By Hadeel Hegazy
A new nonprofit cultural foundation in Egypt aiming to assist the development of critical mentality in Egyptian society, the Doum Cultural Foundation, has been established in Giza. Doum’s mission is to encourage the culture of questioning because “without questions, the path to enlightenment cannot progress,” as cited on their website.
Doum’s headquarters are located in Agouza where their workshops and activities are held. Doum believes that “we are living a critical historical moment in the history of Egypt and the Arab World, a moment in which the youth, which makes up more than two thirds of Egypt’s population, is thirsting for knowledge and ready to take on something new,” as stated on their website. The vision of the foundation is further explained as adopting “a cultural strategy that seeks the delivering of knowledge to the largest number of people in various places. Through asking questions, people can attain the kind of knowledge that suits the phase we live in.”
Doum, which is the name of an Egyptian fruit used to make a a popular beverage, is founded by the Egyptian novelist Khaled El-Khamesy, who is famous for the book Taxi. The official opening of Doum will take place on 25 September in spite of the fact that its activities have already started.
Doum organises workshops and cultural activities. “We organise different artistic workshops every month, for example the Drawing using Textile workshop, a workshop in patchwork, and Wire Sculpture: Incorporating metal wire in Jewelry Making workshop; an art which goes back to the second dynasty of Egypt,” said Essam Nasr, the manager of the centre. Nasr said that both kinds of art had been popular among ancient Egyptians, “both art forms have great history and are considered among the authentic ancient Egyptian arts. Doum is trying to revive them in modern Egypt,” Nasr added.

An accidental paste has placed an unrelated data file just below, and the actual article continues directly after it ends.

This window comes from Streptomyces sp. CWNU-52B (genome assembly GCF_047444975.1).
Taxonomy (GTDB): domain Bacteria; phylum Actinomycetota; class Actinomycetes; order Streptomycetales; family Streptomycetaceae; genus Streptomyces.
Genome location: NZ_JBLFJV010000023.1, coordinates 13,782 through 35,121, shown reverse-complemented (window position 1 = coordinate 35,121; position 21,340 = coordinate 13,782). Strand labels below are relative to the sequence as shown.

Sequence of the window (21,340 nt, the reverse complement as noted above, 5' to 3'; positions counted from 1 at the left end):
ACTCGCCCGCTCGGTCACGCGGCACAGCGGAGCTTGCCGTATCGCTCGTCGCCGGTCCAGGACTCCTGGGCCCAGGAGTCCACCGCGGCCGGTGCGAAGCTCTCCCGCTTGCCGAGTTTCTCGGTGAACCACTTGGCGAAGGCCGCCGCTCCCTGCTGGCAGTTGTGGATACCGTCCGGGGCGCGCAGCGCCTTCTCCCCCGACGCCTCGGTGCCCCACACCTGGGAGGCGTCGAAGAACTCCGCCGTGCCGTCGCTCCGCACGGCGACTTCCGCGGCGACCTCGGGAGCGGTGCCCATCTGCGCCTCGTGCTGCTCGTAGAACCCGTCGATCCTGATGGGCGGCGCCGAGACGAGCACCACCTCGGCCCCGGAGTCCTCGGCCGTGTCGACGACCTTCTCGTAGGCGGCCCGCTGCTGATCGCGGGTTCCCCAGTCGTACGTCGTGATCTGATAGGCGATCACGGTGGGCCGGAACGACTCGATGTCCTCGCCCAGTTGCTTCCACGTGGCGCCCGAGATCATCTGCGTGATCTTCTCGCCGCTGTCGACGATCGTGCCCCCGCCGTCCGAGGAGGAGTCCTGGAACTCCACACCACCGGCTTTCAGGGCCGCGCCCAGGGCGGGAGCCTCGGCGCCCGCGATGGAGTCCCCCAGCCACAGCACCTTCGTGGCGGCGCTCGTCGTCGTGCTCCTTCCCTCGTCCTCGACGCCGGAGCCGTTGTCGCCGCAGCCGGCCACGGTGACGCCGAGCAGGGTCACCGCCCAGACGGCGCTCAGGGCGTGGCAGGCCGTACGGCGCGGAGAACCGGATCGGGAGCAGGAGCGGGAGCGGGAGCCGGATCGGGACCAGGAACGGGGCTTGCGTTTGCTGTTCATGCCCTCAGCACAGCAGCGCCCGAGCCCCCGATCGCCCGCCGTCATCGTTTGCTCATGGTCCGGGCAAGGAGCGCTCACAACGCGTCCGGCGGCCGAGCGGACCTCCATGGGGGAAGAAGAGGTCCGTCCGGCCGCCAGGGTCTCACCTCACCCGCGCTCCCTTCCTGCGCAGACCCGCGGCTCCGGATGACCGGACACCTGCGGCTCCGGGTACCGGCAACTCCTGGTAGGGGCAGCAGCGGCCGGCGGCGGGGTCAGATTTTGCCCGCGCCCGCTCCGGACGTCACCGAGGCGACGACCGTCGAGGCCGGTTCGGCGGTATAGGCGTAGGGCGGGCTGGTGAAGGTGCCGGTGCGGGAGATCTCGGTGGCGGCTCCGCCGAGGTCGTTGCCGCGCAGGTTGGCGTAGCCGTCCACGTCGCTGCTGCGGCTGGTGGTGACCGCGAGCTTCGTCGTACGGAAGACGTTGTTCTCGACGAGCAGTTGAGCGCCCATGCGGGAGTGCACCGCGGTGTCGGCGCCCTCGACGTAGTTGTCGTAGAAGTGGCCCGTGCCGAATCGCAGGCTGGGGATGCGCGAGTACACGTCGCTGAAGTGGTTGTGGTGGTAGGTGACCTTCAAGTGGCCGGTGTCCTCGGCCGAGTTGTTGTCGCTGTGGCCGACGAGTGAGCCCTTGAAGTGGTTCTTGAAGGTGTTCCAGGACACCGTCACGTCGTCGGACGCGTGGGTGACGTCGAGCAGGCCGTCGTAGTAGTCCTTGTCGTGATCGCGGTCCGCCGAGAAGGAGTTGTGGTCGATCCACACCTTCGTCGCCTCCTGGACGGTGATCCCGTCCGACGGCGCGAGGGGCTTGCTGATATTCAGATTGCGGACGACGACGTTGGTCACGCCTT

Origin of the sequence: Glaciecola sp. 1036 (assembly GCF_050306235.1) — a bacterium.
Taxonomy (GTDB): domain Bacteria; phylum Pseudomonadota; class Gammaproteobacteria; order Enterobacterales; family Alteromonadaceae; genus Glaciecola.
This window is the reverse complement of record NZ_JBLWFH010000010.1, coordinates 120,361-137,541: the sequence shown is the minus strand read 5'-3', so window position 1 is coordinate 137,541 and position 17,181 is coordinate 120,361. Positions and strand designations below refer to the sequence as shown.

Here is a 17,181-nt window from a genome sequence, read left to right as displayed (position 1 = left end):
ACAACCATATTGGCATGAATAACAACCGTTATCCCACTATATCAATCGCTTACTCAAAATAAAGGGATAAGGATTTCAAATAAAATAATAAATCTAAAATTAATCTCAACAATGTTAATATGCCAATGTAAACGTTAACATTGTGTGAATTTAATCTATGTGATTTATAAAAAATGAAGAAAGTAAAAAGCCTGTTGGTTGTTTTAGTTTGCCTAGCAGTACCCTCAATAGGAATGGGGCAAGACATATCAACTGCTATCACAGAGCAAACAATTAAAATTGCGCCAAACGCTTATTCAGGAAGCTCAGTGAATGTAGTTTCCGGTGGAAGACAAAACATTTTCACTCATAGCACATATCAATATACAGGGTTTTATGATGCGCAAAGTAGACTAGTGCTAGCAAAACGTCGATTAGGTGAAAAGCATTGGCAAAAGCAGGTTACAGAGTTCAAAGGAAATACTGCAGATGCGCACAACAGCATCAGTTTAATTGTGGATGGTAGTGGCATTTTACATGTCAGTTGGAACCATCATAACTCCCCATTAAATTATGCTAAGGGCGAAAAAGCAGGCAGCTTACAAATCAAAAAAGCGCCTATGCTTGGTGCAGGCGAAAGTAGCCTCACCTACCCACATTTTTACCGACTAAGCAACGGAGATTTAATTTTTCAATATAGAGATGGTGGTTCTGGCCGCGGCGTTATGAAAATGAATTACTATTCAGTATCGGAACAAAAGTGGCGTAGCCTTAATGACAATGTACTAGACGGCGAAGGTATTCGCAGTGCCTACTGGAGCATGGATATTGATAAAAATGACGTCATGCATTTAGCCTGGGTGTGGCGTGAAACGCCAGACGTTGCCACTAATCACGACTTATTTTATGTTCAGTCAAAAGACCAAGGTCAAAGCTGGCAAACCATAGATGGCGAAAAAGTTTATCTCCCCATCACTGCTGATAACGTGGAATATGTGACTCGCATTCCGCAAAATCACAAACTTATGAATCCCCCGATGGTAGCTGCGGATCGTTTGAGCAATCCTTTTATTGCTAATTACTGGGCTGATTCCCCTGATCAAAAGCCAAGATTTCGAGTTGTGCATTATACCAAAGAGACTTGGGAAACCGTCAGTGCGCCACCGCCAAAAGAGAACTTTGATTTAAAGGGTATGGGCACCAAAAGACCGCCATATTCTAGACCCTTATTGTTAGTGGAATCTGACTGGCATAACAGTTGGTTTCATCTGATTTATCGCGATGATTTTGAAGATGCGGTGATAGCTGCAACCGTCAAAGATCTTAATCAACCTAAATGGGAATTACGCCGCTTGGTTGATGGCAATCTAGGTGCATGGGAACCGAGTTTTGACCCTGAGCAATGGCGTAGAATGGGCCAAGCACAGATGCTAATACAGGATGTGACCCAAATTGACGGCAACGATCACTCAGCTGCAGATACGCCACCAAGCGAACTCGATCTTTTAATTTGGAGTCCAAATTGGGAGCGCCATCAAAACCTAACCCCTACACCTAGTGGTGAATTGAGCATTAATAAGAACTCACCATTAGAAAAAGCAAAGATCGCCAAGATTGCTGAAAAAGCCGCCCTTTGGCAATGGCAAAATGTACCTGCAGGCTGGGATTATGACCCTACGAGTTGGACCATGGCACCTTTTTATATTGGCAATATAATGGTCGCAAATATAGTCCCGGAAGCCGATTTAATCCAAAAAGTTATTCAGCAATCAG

The Doum Caricature Academy is another activity that targets cartoonists that already have developed some skills. “The school aims to give students the experience and tools to become future professional cartoon artists,” Nasr explained. It is regarded as the first school specialised in teaching the art of caricature in Egypt, and it works together with the Egypt Cartoon Group.
The art of caricature in Egypt has a popular base; it is the art of criticism that conveys its message in simple and hilarious drawings, and Doum hopes to push the art forward.
Nasr explained that the foundation is divided into a foundation and cultural centre, the centre is where different cultural activities take place. “We have two performances every week; on Saturday we have the Saturday of Arts, in which we have theatrical performances and dance, and a discussion of a book,” Nasr said.
Every Wednesday Doum presents Assir Doum, Doum Juice, a performance based on research of dance, music, writing that shows the different angles of one specific topic. “Assir Doum doesn’t seek the answers, but aims to arouse question marks,” Nasr said, adding that the event includes music, acting and a lecture. “It is important for the mind to think and wonder and our role is supporting the critical mind.”
The Doum Foundation will organise their activities around various governorates, “we will have an event in Qena soon,” Nasr said.